Tooele Transcript Bulletin – News in Tooele, Utah

April 11, 2013
Restoring American Muscle

Tooele man’s love for restoring American-made cars began at an early age and continues today 

A lot of people have an appreciation for American muscle cars, but few have the chance to restore them to their former glory. Alek Holmes is one of the rare individuals afforded the opportunity to restore a classic American  muscle car.

“I’m not an import fan,” said the 28-year-old Tooele man. “All engine, all American.”

In years past, he was able to buy, restore and sell a 1976 Chevy truck, but his real love is the classic Oldsmobile coupe.

Currently, he owns three Oldsmobile cars, two 1970s models and one 1972 442. Eventually all three cars will be fully restored, but his 442 is nearly finished. The 442 was restored first because it is the car he fell in love with at a young age.

His love affair with his 442 began when he was just 14 years old. His dad asked him to get in the driver’s seat and follow him in another car to Bob’s Garage on Main Street in Tooele.  Most teenagers are not lucky enough to own the first car they fall in love with, but for Holmes, the stars aligned and at 14 years of age, he was able to purchase the car from his dad for $400.

Part of the sales agreement was that his dad would take several parts from the car, like the wheels and tires.

“My dad parked it after that,” he said. “I couldn’t drive it until I got my driver’s license and by the time I did get my driver’s license, I didn’t have the money to replace the parts my dad took off.”

When he turned 19, Holmes and his buddies put some old tires on it and took the car out for a spin in typical teenage boy fashion.

“I went and grabbed it one day and me and my buddies were out playing and I ended up breaking the engine,” he said.

When they tore the engine apart to figure out the problem, they found they had broken a lifter, which is the part of the engine that makes the fuel intake valves open and close. That was just the beginning of the restoration.

Holmes has pictures of what the car looked like in those early days. To the untrained eye without the vision or knowledge of what an American muscle car is, this 442 may have seemed like any other generic, old car. But for Holmes, who had the dream and vision of its potential both outside and under the hood, it was a diamond in the rough.

In the 14 years Holmes has owned the car, it has been transformed from that generic, old car into a sexy, sleek, “Matador Red” power beast. Serious restoration of the 442 began in January 2011.

Because the parts are so rare and expensive, Holmes had to make some sacrifices in order to afford the restoration of his 442.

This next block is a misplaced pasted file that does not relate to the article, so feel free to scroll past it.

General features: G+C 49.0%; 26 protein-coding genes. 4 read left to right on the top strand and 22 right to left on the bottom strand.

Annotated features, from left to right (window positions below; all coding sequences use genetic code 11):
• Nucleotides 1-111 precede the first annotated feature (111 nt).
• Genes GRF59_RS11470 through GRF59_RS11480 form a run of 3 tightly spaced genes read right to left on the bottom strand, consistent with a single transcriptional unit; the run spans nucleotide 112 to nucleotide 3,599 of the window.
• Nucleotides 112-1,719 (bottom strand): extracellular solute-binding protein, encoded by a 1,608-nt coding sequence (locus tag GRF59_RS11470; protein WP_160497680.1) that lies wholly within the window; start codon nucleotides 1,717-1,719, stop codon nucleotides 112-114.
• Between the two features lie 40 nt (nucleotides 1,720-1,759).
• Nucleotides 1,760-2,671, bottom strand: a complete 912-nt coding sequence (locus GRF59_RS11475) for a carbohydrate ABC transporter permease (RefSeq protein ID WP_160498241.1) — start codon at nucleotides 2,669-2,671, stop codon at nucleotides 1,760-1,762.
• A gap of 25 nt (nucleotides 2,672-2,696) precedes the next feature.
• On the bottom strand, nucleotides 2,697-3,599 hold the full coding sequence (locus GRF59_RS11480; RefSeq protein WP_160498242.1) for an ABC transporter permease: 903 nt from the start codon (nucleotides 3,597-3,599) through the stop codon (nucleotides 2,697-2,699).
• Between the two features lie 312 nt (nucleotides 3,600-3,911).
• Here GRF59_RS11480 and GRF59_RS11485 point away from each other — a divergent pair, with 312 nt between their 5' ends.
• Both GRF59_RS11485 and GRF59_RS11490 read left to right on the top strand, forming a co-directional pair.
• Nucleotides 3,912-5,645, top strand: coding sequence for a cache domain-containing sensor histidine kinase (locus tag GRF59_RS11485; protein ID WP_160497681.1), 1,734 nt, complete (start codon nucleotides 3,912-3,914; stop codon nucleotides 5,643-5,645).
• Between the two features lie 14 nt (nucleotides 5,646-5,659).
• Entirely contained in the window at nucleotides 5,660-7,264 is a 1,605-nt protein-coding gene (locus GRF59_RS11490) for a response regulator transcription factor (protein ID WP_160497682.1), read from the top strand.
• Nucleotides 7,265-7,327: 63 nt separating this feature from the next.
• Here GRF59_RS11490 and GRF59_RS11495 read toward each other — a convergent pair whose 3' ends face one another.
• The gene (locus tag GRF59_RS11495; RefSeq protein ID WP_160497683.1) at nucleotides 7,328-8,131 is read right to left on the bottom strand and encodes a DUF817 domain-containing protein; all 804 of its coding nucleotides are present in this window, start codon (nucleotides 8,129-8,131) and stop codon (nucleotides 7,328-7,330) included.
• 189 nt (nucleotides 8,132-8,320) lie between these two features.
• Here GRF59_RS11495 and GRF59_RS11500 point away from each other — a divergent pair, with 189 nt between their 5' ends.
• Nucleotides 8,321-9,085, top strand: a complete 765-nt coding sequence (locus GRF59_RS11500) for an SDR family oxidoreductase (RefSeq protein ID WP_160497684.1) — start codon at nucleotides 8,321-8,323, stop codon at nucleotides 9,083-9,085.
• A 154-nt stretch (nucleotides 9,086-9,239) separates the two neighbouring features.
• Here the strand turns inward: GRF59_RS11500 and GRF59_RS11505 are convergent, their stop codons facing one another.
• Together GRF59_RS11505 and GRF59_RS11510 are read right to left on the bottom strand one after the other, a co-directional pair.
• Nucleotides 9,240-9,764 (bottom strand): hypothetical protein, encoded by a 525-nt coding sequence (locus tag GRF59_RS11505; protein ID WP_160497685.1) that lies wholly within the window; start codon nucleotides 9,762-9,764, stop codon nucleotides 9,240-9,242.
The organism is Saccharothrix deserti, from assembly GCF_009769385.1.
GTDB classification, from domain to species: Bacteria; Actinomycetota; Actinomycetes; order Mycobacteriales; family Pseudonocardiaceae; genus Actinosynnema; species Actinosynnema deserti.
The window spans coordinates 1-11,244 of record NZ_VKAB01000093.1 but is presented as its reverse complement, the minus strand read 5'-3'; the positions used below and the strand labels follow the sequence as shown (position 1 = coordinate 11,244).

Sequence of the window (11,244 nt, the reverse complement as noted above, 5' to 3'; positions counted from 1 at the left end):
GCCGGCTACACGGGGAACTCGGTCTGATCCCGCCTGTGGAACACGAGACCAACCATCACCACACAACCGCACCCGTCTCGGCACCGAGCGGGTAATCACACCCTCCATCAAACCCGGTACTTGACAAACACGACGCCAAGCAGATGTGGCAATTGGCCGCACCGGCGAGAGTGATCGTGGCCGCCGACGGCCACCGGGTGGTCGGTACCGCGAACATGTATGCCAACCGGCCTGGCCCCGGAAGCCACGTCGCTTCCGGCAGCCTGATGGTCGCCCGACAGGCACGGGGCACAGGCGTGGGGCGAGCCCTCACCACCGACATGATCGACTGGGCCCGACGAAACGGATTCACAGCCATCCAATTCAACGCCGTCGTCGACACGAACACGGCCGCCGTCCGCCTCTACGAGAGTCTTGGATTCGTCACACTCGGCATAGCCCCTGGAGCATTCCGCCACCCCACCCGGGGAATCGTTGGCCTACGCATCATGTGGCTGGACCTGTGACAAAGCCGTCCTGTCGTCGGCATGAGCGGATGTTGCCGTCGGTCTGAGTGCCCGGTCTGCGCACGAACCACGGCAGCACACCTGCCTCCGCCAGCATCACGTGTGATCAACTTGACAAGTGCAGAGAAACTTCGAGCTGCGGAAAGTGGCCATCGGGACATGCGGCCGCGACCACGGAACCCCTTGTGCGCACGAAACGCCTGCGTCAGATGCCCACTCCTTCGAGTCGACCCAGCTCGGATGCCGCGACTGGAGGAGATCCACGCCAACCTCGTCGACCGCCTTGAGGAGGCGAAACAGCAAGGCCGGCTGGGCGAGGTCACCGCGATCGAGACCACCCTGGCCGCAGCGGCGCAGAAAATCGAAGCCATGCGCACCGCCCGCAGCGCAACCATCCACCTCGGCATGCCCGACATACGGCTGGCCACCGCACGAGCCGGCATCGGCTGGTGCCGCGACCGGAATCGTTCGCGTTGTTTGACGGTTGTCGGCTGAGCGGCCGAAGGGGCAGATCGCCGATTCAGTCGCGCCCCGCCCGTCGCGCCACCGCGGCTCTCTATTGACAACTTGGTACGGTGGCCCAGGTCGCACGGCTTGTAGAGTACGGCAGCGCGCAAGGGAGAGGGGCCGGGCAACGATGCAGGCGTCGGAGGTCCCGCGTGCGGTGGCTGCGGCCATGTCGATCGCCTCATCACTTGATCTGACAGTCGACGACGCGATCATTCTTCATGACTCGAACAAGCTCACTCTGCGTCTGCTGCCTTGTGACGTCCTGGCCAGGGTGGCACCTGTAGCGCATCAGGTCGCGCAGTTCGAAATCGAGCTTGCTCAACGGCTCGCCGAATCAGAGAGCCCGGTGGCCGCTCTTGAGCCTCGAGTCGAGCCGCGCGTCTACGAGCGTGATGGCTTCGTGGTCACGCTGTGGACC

He made an agreement with his wife, Jeskalynn Holmes, that he would sell his 1992 Camaro and use the money to fund the restoration of the 442.

He also traded another classic car he owned, a 1955 Chevy, for the paint job on his 442. Luckily, a friend of Holmes knows how to paint cars.

“I made a deal with him that if he painted my car, he could have the 55 Chevy,” he said.

A muscle car can be defined as any of a group of American-made two-door sports coupes with powerful engines designed for high-performance driving. It is this powerful engine that brought Holmes his proudest moment during the restoration.

“The thing that got me most excited was probably the first time I started it and actually heard the engine and broke in the cam shaft,” he said. “You have to run it at about 2,000 RPM for about 20 minutes to break in the cam shaft.”

At the time he started it, he didn’t have the exhaust system hooked up so the sound of the igniting gas was not muffled in any way. It was loud enough that his wife had to come out of the house and to the back edge of their property where the shop sits to see what the racket was.

After he got it back from the painters in May 2011, it stayed on jack stands until he was able to buy tires and rims for it. In September 2012, after buying the new rims and tires, he was able to take it off the jack stands for the first time.

“I was able to see its stance with wide back tires and smaller front tires,” he said. “Just the way it sat made me really happy that day.”

Holmes wasn’t able to take it on the road because he still needed bumpers and had to have the windows put back in, so he had to jack it back up.

“Once I got it fully ready to drive, I dropped it on the ground and fired it up, and took it for a drive,” he said.

During that drive he scraped the bottom several times. He realized after having the car on jack stands for so long, the springs had settled. He had to install new springs before he took it out again.

About a month later, after installing the new springs, he was able to take it up the road and back. This is when he took his wife for a ride for the first time. It still had open headers so the engine roared like a beast.

“It was pretty loud, but I enjoyed it,” said Jeskalyn. “Everybody and their dog about broke their necks looking at us.”

Alek has very little restoration left to have it in pristine condition, but being a 1972, it will always have something that needs done to it.

“I’ll probably get the transmission redone, because the transmission that’s in it has never been touched, so who knows how long that will last,” he said.

Alek doesn’t plan on selling this car. Out of all the cars he’s had, this one is the keeper. This is a love affair will last his lifetime. His plans for it to extend at least 20 years in the future.

He has plans to pass it on to his son, who is less than a year old. Maybe the appreciation for this American muscle car can be passed to his son, just like it was passed from Alek’s dad to him.

“I’ll keep it up and going and take it to car shows, but it won’t be a trailer queen,” he said. “I’ll drive it there and back and to work. And maybe my son will drive it to school.”

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